Director Eyre primarily worked in theater and TV before Iris, but the material’s prestige nevertheless gave him the pull to assemble a top-notch crew for his production. For music, he turned to James Horner who was in the midst of a career renaissance brought on by his massive popular and critical success with Titanic. Despite having two other major awards-caliber films on his plate for 2001, A Beautiful Mind and Enemy at the Gates, Horner committed to Iris and was able to use his clout to secure a choice soloist for the project as well: violinist Joshua Bell. Bell, internationally renowned in both the concert hall and as a player for film scores (notably John Corigliano’s The Red Violin), brought an unmistakable touch of class to the proceeings along with his Stradivarius.

The score’s reception was, at the time, rather chilly. Much like Horner’s work with Bradford Marsalis on Sneakers a decade earlier, critics complained that the relatively simple melodies given Bell were a waste of his talent, parts that could have been played equally well by a studio musician without a two million dollar instrument. Horner’s fans compared it unfavorably to his earlier works, particularly the cult favorite The Spitfire Grill, and it was ultimately overshadowed by A Beautiful Mind in the public consciousness and at awards time.

And yet, for all that, Horner and Bell’s efforts really work. Bell may not be challenged by Horner’s material, but the unique timbre of the violinist’s Stradivarius and his unmistakable technique lend the omnipresent string parts of the album a unique color. Furthermore, Horner rearranged his orchestra and the recording to put Bell front and center as a soloist, leading to a bright and summery sound suffused with subtle longing and tragedy. Much like he would with his later Pas de Deux, the emphasis for Horner was not to give his soloist a showy workout but to take advantage of Bell’s strength to construct a moving piece of music.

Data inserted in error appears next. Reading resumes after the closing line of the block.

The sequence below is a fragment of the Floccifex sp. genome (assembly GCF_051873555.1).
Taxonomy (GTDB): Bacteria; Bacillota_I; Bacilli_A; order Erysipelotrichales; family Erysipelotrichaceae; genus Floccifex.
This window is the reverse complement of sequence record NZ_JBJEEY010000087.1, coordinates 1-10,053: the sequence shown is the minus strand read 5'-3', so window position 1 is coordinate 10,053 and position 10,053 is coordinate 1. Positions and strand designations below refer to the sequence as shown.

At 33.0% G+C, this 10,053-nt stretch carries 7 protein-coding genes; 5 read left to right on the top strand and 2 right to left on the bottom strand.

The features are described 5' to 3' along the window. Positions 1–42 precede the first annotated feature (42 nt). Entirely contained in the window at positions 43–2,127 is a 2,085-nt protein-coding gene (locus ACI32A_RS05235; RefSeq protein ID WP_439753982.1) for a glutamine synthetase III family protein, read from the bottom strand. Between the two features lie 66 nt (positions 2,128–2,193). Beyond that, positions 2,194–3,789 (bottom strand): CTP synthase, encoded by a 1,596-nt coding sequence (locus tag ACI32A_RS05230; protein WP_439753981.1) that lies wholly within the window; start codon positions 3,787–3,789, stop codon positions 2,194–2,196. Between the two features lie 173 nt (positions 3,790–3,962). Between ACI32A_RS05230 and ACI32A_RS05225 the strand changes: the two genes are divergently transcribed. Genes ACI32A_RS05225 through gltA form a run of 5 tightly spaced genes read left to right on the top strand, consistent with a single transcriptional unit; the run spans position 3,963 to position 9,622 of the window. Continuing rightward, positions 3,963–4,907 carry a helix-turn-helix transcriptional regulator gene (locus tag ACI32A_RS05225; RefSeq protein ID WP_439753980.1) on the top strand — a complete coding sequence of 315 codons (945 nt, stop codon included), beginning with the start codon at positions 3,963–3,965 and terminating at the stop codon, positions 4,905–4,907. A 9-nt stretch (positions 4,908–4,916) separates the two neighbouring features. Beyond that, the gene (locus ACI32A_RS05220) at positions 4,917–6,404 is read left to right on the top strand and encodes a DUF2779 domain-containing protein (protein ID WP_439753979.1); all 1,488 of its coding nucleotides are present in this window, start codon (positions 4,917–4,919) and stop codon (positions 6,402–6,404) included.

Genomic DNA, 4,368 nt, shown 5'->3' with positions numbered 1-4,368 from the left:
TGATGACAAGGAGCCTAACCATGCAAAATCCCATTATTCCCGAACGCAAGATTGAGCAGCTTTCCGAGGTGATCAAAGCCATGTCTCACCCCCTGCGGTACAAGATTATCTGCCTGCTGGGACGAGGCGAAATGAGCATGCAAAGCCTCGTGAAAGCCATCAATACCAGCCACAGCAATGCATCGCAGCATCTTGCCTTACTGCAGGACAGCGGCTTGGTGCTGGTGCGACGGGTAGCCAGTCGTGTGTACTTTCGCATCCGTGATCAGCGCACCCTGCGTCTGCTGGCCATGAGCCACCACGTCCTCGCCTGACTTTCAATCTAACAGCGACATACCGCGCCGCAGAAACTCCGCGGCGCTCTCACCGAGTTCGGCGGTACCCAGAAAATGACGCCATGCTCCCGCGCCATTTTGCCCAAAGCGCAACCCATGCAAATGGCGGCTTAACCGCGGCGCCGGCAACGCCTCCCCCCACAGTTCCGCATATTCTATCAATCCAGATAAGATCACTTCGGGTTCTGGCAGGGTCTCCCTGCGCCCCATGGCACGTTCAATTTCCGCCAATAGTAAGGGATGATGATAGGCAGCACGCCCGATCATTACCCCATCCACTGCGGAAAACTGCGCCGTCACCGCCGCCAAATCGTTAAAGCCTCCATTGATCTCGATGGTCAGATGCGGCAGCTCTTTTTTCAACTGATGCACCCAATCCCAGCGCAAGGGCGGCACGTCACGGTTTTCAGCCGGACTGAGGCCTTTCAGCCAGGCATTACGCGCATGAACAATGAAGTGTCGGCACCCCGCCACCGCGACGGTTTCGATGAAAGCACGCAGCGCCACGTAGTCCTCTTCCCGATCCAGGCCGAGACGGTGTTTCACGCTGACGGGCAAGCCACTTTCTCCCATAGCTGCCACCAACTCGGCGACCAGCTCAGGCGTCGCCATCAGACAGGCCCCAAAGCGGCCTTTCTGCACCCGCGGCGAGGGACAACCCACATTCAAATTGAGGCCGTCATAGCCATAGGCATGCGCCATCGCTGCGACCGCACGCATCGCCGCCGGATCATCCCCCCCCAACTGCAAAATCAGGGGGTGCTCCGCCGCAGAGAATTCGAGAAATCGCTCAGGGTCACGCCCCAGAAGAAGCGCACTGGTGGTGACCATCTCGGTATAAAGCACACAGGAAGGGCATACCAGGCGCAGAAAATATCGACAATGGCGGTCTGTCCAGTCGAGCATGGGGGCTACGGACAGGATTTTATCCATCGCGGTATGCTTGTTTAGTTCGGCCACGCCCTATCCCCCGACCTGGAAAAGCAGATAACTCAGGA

Throughout his career, Horner was often dinged for his use, or overuse, of a four-note “danger motif” that served as an instant musical signature. In Iris, though, there is very little danger; the motif is present, but twisted though bright orchestration and Bell’s performance into a ravishing love theme, the fundamental building block of the piece. From its debut in the first track to the last lingering strains of the last, Horner’s love theme for Iris and John, surrounded by a rich bed of fully orchestral music, is a subtle stunner. Also of note is the concluding track, which intercuts Kate Winslet’s voice singing the traditional song “A Lark in the Clear Air” with Horner’s full orchestra and Bell’s Stradivarius performing a sweeping, wistful set of variations on the love theme. It’s perhaps the most counterintuitively creative take on his own favorite musical building block that Horner ever devised.

As befits a score featuring one of the most recognizable instrumentalists in the concert hall, Sony Classical put out an album for Iris in 2001 that featured Bell’s name as prominently as Horner’s (and Branford Marsalis’s for Sneakers). But its more subtle sound wound up attracting none of the awards attention of A Beautiful Mind, with Bell’s solos nowhere near as crowdpleasing as Charlotte Church’s vocals and no one cue powerful enough to compete with “A Kaleidoscope of Mathematics.” Iris therefore remains one of Horner’s hidden gems to this day, widely available at an affordable price and due for reappraisal.

Rating: starstarstarstarstar